In addition to the donated piece, the artist must participate in public outreach programs while on site, which can range from a simple Powerpoint presentation about your work to a multi-hour interactive field-based workshop with park visitors and the local community. Typically the park asks for one presentation for each week of your term. One of the biggest draws for me in applying to Acadia was that one of their outreach opportunities involved working not just with the public, but also children in the Schoodic Education Adventure (SEA–clever, huh?!) program.

PHOTO: Teaching school kids in the Schoodic Education Adventure program how to get close to their subject matter during the field portion of the “Photojournalism” session. Photo courtesy Jacque Miniuk.

(In fact, I had the chance to help start the Photojournalism program for SEA during my second residency, and it was a highlight of my photography career. I mentioned one life-changing experience from my SEA interaction in an earlier Dear Bubbles post: http://dearbubbles.com/2020/02/keeping-it-fresh. It was so profound that I have donated 10% of my Photographing Acadia National Park guidebook, which I started writing during my third residency, to the SEA program over the last five years—almost $5,500, thanks to those who have bought the book and/or eBook!)

If you feel like the artist-in-residence gig could be a good fit for you, first things first, you have to pick a park or place in which to apply. Anywhere from 20-30 parks in the National Park Service (NPS) offers the program, and the roster changes each year. You can find the current round-up at NPS: https://www.nps.gov/subjects/arts/air.htm. The NPS isn’t the only organization that offers residencies, though. The National Park Art Foundation, wildlife refuges, non-profit organizations, and other private entities accept artists across the country. These listings are not centralized so you’d have to rely upon a quick search of the internet for “artist-in-residences” to find these additional opportunities. That said, a number of them are listed at Call for Entry at https://www.callforentry.org (which is also a great website for photographic exhibition and other opportunities).

Each program has their own application requirements. In general, though, most will request the following materials:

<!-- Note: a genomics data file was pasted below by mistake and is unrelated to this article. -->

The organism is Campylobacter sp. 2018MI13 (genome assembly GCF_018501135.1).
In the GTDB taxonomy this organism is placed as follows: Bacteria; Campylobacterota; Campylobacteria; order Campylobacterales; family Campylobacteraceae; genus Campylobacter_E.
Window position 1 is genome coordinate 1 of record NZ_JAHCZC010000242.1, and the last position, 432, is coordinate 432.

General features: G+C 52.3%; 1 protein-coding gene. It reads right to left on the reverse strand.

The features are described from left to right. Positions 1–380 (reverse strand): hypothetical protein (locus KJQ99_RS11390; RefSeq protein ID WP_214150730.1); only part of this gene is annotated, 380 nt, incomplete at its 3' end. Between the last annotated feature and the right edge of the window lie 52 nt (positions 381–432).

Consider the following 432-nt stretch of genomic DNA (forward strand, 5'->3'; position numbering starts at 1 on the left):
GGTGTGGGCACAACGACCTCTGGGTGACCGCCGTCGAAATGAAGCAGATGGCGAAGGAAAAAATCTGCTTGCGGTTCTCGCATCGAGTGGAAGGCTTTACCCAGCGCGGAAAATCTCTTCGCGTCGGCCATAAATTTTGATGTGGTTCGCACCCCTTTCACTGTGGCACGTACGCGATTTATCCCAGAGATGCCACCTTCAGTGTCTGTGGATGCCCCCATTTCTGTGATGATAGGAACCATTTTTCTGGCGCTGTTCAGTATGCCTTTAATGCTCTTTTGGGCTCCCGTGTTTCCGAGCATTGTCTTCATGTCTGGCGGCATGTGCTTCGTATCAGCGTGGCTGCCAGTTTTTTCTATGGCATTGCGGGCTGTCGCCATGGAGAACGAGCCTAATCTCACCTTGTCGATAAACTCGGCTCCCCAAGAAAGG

• A personal statement (also called a statement of purpose): Outlines why you wish to serve as an AIR, what you plan to do with your time, and what you hope to accomplish if selected.
  • Resume: Features your past qualifications, contributions, and achievements as an artist.
  • Portfolio of work: Visual artists like photographers, painters, mixed media, sculptors, etc. are asked to submit a collection of photographs that showcases your best work (which does not have to be from the park you’re applying for). Writers typically submit a few writing samples. Performing artists send in videos of their productions.
  • Program descriptions: Definition of what you intend to present, how you’ll engage with the public, and what they’ll learn from it.
  • Application fee: This ranges widely based on the program. Acadia’s is currently $25.
PHOTO: Checking out the frames I had made while biking the carriage roads. Only a few minutes later, I made the photograph you see at the top of this post. Photo courtesy Jacque Miniuk.

After I completed my third residency, I figured Acadia probably had enough of me and decided I wasn’t going to apply for any additional terms there. Instead, I served as a judge for the Acadia AiR program from 2014-2017. I can’t (and won’t) speak on behalf of Acadia’s AiR program, but I can share some insights how I personally evaluated applications:

  • Did the applicant follow the application requirements? You’d be surprised by how many people do not follow directions. If the park says the personal statement should be one page long, don’t make it two. Make it one. If the application asks for 6 images, don’t send 20. Submit 6. An artist’s ability (or inability) to follow simple instructions is often indicative of how well they will respect park rules and regulations on site and follow through on post-residency deliverables. Adhering to the application requirements is not the time to express your creativity. Follow directions!
  • How does the artist demonstrate competency and uniqueness in their work? How will you interpret the park resources in a fresh perspective? In YOUR unique perspective? What can you offer that others don’t? Sending in a portfolio of touristy, cliché images is the surest way to not get selected.